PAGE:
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On November 16th, 2012, the bakery company Hostess announced that the company had filed a motion in United States Bankruptcy Court to obtain permission to cease business and sell off their assets. The news came amidst a worker’s strike that had taken hold of approximately 6,600 employees in 24 of its 33 baking plants across the United States. A closure message was put up on their website, directing vistors to a new page outlining the details of their liquidation. Online, fans of the brand reacted on social media and began selling the company’s products on auction sites looking to make a profit.
Founded in 1930, the Interstate Bakeries Corporation launched and acquired dozens of other brands over several decades, including the 1995 acquisition of Taggart Bakeries, the original creator of Wonder Bread and Hostess snack cakes including Twinkies, Ding Dongs and Ho Hos. After recovering from its first bankruptcy that lasted over five years from 2004 to 2009, the company rebranded itself as Hostess Brands, Inc. However, just over two years later in January 2012, the company filed for a second Chapter 11 bankruptcy. After some executive changes, the company had to reevaluate their employees’ wages and benefits, attempting to make large cuts in their employees’ pay in order to save their pensions. However, these talks did not go well and in November, approximately 6,600 employees who are members of the Bakery, Confectionery, Tobacco Workers and Grain Millers’ International Union went on strike.
As the news broke, Twitter users began tweeting in dismay, with 26,807 tweets mentioning Hostess between 9:15 AM EST and 10:15 AM EST on November 16th. Tweets about Twinkies, one of the company’s most well-known brands, peaked between 11:14 AM EST and 12:14 PM EST with 20,371 mentions. Several internet culture blogs and news sites featured stories on the Twitter response to Hostess’ shutdown including Mashable, The Times-Picayune, the Detroit Free Press and the New York Times. Politico compiled a series of tweets from politicians and journalists, including one from Senator John McCain (shown below).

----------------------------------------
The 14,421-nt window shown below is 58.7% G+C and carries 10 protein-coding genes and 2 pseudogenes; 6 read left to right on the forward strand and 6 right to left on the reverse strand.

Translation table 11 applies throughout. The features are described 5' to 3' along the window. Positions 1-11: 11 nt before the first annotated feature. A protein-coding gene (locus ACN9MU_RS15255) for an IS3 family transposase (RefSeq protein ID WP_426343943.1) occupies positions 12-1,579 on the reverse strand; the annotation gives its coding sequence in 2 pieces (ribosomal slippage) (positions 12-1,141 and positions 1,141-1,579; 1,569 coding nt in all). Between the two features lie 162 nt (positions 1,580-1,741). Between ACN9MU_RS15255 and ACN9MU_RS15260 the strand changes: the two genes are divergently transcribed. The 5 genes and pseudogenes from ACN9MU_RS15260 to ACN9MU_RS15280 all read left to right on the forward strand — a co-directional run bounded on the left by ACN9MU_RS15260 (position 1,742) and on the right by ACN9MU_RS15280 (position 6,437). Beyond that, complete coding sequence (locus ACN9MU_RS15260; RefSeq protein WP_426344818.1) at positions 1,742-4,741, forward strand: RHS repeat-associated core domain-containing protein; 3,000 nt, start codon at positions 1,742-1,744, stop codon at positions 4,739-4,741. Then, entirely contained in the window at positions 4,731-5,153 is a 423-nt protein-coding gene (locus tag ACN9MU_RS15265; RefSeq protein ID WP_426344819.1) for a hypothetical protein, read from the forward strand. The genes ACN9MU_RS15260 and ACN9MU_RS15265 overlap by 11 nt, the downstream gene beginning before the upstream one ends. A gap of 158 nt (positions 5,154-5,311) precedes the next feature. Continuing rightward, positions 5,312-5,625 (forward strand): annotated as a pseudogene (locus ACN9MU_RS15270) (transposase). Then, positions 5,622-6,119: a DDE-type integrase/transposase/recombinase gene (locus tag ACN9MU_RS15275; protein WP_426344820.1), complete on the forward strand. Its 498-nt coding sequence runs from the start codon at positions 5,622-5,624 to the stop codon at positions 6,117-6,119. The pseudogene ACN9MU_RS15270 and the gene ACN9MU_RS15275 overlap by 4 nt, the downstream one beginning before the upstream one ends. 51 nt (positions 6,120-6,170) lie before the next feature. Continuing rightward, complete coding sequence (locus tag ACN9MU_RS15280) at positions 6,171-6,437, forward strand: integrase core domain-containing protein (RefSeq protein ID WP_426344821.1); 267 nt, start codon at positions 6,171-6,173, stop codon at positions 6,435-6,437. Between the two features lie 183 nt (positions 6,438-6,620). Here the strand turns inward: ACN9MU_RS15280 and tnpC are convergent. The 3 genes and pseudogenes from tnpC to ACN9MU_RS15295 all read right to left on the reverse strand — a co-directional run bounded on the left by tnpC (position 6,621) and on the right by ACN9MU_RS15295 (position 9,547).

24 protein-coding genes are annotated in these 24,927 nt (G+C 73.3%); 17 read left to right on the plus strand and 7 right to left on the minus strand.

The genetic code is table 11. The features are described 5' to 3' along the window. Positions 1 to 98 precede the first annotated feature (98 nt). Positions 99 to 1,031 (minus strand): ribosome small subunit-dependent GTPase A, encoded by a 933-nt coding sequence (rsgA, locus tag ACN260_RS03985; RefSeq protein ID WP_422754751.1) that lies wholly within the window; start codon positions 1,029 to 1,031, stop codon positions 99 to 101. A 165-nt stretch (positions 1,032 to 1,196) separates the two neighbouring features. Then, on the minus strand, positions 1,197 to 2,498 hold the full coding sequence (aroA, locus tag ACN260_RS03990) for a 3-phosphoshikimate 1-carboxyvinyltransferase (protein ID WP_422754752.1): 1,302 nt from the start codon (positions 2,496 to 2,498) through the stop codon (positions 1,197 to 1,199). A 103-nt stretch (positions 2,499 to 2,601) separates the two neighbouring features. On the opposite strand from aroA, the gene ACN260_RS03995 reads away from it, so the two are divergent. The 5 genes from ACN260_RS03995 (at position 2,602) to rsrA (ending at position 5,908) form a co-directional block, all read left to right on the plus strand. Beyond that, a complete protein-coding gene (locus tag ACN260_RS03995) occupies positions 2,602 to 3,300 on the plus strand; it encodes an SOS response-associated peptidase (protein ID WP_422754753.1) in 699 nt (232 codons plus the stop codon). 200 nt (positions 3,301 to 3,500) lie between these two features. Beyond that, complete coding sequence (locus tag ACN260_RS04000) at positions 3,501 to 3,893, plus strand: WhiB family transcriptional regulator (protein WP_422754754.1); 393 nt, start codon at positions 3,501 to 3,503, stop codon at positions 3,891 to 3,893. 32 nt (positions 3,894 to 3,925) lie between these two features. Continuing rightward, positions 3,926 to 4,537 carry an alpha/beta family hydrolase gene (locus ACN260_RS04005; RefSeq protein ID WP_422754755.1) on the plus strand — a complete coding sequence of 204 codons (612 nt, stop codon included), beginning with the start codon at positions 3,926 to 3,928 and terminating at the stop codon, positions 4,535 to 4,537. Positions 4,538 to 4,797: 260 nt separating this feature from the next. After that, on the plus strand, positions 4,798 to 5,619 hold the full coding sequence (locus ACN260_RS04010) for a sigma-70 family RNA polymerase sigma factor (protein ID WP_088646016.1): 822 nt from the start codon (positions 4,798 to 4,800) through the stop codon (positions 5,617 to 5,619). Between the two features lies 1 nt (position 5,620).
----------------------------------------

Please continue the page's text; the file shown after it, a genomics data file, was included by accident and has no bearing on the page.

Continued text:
Twinkies maker Hostess closes – what will we do without deep fried Twinkies at the #Iowa State Fair?— John McCain (@SenJohnMcCain) November 16, 2012
On Tumblr & Reddit
With the tags Hostess and Twinkies, Tumblr users expressed their displeasure with the company’s folding via image macros. Additionally, a single topic blog called RIP Twinkies launched, sharing photos of the cream-filled sponge cake and its mascot, Twinkie the Kid. A handful of posters used content from the 2009 comedic horror film Zombieland, in which Woody Harrelson’s character Tallahassee (shown below) spends most of the film searching for the last box of Twinkies left after a zombie apocalypse.
Buzzfeed published a series of 31 Instagram images of either stock piles of Hostess goods or empty shelves in stores where they would normally be found. As some people began hoarding the snack cakes, others began selling them online via auction sites like eBay. As of 7:30 PM EST on November 16th, there were 3,044 results for “twinkies” on eBay, with the most expensive auction priced at $2,500,000.00. Despite many of the auctions beginning at $0.99, some price gougers sought to sell the products from anywhere from $5000 (shown below, left) to $200,000 (shown below, right). However, a Hostess spokesperson stated that they plan on selling the brands, hoping they would continue to be produced by other companies.
NOLA/Times Picayune – Twitter remembers #Twinkies after Hostess Brands announces shut down